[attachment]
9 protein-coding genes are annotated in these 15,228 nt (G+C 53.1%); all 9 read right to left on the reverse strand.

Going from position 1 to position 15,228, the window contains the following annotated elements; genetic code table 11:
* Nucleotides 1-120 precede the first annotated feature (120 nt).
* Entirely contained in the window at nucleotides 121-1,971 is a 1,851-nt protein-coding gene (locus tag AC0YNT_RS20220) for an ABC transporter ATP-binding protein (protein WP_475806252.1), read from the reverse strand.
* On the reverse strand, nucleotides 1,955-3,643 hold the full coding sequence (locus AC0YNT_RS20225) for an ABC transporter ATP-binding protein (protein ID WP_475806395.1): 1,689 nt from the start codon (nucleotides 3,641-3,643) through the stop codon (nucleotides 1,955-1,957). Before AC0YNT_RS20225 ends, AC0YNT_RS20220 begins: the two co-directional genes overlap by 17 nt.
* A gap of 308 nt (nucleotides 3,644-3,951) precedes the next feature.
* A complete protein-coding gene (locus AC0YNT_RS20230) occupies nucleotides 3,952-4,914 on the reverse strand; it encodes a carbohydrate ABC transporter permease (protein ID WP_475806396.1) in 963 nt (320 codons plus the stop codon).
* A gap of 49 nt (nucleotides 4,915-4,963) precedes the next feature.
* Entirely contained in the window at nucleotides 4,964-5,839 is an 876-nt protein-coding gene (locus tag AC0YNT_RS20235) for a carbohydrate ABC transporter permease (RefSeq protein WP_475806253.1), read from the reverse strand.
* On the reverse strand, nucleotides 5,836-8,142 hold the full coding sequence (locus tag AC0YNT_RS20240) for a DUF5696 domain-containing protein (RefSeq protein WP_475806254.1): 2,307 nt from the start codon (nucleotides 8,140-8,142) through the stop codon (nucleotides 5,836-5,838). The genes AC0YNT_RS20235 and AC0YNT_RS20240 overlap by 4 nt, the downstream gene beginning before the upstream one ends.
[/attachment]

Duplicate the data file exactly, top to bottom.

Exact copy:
9 protein-coding genes are annotated in these 15,228 nt (G+C 53.1%); all 9 read right to left on the reverse strand.

Going from position 1 to position 15,228, the window contains the following annotated elements; genetic code table 11:
* Nucleotides 1-120 precede the first annotated feature (120 nt).
* Entirely contained in the window at nucleotides 121-1,971 is a 1,851-nt protein-coding gene (locus tag AC0YNT_RS20220) for an ABC transporter ATP-binding protein (protein WP_475806252.1), read from the reverse strand.
* On the reverse strand, nucleotides 1,955-3,643 hold the full coding sequence (locus AC0YNT_RS20225) for an ABC transporter ATP-binding protein (protein ID WP_475806395.1): 1,689 nt from the start codon (nucleotides 3,641-3,643) through the stop codon (nucleotides 1,955-1,957). Before AC0YNT_RS20225 ends, AC0YNT_RS20220 begins: the two co-directional genes overlap by 17 nt.
* A gap of 308 nt (nucleotides 3,644-3,951) precedes the next feature.
* A complete protein-coding gene (locus AC0YNT_RS20230) occupies nucleotides 3,952-4,914 on the reverse strand; it encodes a carbohydrate ABC transporter permease (protein ID WP_475806396.1) in 963 nt (320 codons plus the stop codon).
* A gap of 49 nt (nucleotides 4,915-4,963) precedes the next feature.
* Entirely contained in the window at nucleotides 4,964-5,839 is an 876-nt protein-coding gene (locus tag AC0YNT_RS20235) for a carbohydrate ABC transporter permease (RefSeq protein WP_475806253.1), read from the reverse strand.
* On the reverse strand, nucleotides 5,836-8,142 hold the full coding sequence (locus tag AC0YNT_RS20240) for a DUF5696 domain-containing protein (RefSeq protein WP_475806254.1): 2,307 nt from the start codon (nucleotides 8,140-8,142) through the stop codon (nucleotides 5,836-5,838). The genes AC0YNT_RS20235 and AC0YNT_RS20240 overlap by 4 nt, the downstream gene beginning before the upstream one ends.